Album artwork for The Science of How Things Unfold
When I feature music on this site, I frequently refer to albums as “listening experiences” as opposed to just a collection of tracks. I think this is an important distinction to make – music is created as an art to appreciate, enjoy, and be inspired by, not just a utility to be consumed and discarded. Different artists aim to create different types of these “experiences” with their music. In the case of Ben Lukas Boysen, his new album Gravity was created as a deeply personal, meditative experience. Brian Setzer’s The Dirty Boogie was more of an upbeat swing experience to inspire dancing and grooving. This is a foundational aspect of music, and part of what makes it so beautiful: incredible diversity in both style and intent. So today, we’ll be looking at an artist with a whole new philosophy behind his music. That artist is David Krantz, more commonly known as Futexture.
Futexture is one of those artists who is able to make electronic music sound like a true extension of his mind and body, as if he were playing it in real time like any other instrumentalist. This is a remarkable achievement, considering the challenges that “robot music” has posed to its innovators when compared to traditional live musicianship. With Futexture, however, there is no lack of creativity or authenticity. None of his music sounds like a groove that’s been copied and pasted several times in succession. I have this mental image of artists like this creating and manipulating their music with their mind, willing each individual sound or timbre to move in correlation with the others. Although that may seem like an idealistic notion (or is it?), the point here is that Futexture’s sounds completely natural, enough so to inspire such a lofty vision.
I’ve got to say that one of my favorite things about the current music industry is this strong resurgence of jam band music and culture that’s been going on for the past several years. As someone who wishes they had been alive to witness the explosion of psychedelic rock, progressive rock, and the jam band scene in the ’60s and ’70s, I am extremely happy about the genre’s relatively unimpeded longevity. After the Grateful Dead’s disbandment in 1995 as a result of guitarist and frontman Jerry Garcia’s death, the band Phish stepped in to fill the gap. Although they never achieved quite the amount of success and popularity that the Dead had, they certainly helped to keep the scene alive for the next decade. They were also an integral part of the rise of large-scale music festivals in the modern era. If you think about all of the festivals that host yearly events now – Bonnaroo, Coachella, Camp Bisco, Rootwire, Lightning in a Bottle, All Good, Wakarusa – the list goes on and on.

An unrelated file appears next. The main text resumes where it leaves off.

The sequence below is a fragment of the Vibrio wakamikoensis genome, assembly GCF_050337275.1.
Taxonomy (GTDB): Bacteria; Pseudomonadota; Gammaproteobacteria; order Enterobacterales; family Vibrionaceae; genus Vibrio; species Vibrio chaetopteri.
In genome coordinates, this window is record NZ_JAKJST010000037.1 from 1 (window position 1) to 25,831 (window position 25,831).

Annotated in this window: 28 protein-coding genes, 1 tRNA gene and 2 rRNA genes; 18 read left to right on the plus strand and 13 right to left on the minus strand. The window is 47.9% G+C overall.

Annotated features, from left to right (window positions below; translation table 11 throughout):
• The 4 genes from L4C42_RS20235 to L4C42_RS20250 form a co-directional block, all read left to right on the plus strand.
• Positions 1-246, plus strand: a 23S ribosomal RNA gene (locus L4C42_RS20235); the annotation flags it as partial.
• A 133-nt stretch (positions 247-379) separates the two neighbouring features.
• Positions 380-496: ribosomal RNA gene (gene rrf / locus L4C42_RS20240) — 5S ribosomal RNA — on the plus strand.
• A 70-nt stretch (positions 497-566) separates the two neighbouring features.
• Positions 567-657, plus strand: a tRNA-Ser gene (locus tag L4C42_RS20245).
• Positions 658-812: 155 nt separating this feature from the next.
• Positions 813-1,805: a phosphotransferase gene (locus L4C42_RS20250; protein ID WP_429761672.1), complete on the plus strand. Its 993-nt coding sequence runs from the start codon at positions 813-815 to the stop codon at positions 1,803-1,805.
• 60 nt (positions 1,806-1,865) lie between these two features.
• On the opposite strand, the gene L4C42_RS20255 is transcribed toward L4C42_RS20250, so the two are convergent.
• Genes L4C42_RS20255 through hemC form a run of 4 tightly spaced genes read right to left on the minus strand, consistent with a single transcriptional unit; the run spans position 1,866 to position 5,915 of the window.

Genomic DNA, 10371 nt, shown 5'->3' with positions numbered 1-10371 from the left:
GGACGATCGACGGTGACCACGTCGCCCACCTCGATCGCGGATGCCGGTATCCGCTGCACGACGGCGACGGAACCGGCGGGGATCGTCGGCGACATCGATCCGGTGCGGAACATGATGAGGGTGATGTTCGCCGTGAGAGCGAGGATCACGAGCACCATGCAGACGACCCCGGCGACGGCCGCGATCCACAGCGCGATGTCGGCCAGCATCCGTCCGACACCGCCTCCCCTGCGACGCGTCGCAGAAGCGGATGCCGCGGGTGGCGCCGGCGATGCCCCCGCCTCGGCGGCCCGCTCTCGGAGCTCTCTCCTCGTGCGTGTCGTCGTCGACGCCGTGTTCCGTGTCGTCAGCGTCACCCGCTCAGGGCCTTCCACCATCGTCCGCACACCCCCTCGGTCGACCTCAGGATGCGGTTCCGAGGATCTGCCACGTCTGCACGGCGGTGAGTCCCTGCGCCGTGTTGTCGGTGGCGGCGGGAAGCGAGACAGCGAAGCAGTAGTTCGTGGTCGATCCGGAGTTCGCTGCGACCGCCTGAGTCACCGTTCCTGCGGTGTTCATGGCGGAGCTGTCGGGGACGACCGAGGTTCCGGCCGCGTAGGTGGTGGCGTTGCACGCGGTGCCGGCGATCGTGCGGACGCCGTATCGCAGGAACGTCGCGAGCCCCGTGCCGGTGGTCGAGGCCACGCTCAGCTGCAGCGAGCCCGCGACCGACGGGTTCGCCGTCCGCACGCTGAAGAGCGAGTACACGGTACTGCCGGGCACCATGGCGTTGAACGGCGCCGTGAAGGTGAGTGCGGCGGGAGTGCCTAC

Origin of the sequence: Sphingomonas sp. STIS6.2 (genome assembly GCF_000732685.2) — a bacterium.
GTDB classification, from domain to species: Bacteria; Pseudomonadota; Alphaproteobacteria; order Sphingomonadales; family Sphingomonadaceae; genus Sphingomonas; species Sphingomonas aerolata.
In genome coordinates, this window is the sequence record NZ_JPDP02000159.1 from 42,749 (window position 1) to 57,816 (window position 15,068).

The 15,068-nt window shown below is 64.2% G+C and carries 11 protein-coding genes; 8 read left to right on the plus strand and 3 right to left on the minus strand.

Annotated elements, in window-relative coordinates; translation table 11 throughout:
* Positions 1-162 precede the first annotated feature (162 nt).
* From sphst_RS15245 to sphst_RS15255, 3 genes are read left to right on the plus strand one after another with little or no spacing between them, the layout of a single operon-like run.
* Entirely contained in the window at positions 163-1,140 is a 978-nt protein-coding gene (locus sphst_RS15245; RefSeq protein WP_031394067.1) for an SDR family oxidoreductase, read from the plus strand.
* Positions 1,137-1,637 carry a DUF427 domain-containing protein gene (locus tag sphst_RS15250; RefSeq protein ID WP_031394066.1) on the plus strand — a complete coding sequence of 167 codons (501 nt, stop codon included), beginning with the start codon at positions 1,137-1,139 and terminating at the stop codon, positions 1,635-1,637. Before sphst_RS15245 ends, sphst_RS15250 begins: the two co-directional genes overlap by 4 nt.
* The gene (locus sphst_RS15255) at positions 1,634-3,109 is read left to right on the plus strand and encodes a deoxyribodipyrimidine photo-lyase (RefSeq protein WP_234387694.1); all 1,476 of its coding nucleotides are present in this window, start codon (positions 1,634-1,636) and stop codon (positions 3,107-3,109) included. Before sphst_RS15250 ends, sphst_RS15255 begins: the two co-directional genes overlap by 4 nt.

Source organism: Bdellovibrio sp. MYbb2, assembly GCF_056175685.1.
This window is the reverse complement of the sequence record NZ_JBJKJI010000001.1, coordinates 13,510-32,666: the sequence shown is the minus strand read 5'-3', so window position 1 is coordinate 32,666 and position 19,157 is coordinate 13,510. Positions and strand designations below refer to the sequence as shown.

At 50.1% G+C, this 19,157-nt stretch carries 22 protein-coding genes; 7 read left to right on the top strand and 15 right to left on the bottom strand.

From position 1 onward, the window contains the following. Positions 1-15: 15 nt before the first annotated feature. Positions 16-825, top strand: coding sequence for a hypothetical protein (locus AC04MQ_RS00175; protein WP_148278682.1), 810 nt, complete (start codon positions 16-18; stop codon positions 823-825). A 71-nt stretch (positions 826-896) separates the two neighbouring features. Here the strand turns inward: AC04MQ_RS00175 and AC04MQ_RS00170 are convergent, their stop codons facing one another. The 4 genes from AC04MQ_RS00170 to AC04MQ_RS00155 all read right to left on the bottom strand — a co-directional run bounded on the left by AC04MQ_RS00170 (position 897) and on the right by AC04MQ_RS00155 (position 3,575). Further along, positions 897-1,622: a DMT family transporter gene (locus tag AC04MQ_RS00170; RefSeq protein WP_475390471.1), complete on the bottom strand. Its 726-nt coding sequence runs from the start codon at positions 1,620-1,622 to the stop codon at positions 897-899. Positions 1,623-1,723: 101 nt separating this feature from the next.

Dopapod is a group that is quickly rising to the forefront of the jam band scene. Born in 2007, they recently released their third studio album, Redivider, on 12/21/12. The entire record was recorded in a barn at Tyrone Farm, a solar powered farm in Pomfret, Connecticut. Despite the fact that it was released less than a year after their previous album, Drawn Onward (side note: if you haven’t picked up on this yet, the band really likes palindromes), there is nothing about Redivider that gives away any sense of rushed preparation. As a matter of fact, the entire thing is pure, musical gold.
“Submotion Orchestra have rapidly built up a reputation as one of the most interesting and original projects emerging from the UK today. Drawing upon dubstep, soul, ambient electronica, jazz and dub, their unique music is at once delicate and heavy, spacious and dense, highly atmospheric but firmly rooted. Earth-shaking bass and drums combine with lush keyboard and trumpet textures to create the perfect bed for the fragile beauty of Ruby Wood’s vocals, and the celestial effects of sound designer Ruckspin.”
The paragraph above is an excerpt pulled from the bio posted on the group’s website. Let’s take a minute to reflect on those words. Dubstep, soul, ambient electronica, jazz and dub. Those of you that keep up with my posts on this site will know by now that I’m always a big fan of cross-genre mixtures. In that regard, Submotion Orchestra have certainly gone above and beyond with their newest album, entitled Fragments. It’s actually the ideal combination of styles – many opponents of the advent of popular electronic music will use the argument that it such genres sound too “robotic” or “repetitive.” If we posit for a moment that such a claim is true, then surely we could turn to jazz as a musical style on the complete opposite side of the spectrum. Just about everything about jazz is based around live improvisation and the interaction between players.
GRiZ released his debut album, Mad Liberation, less than a week ago, but it’s already making huge waves in the electronica community. In lieu of joining the horde of current EDM artists releasing fairly straightforward house music day after day, GRiZ has taken a more alternative approach to creating his unique brand of electronica. He has combined the heavy sub-bass tendencies of modern dubstep with a medley of other styles, including jazz, funk, and hip hop. The 21-year-old producer describes his music as “electro soul” and “future funk,” titles which, upon listening to Mad Liberation, seem to be quite accurate.
I would first like to quote GRiZ’s own description of the album, as there is certainly no individual more qualified to address it than he:
This collection of noise – to me – became an album, a sound in a whole, an idea free from limits of thought and more an idea of the heart and soul. Mad Liberation is a piece of me that is representative of my past, breathes life into my present, and is a taste of the future.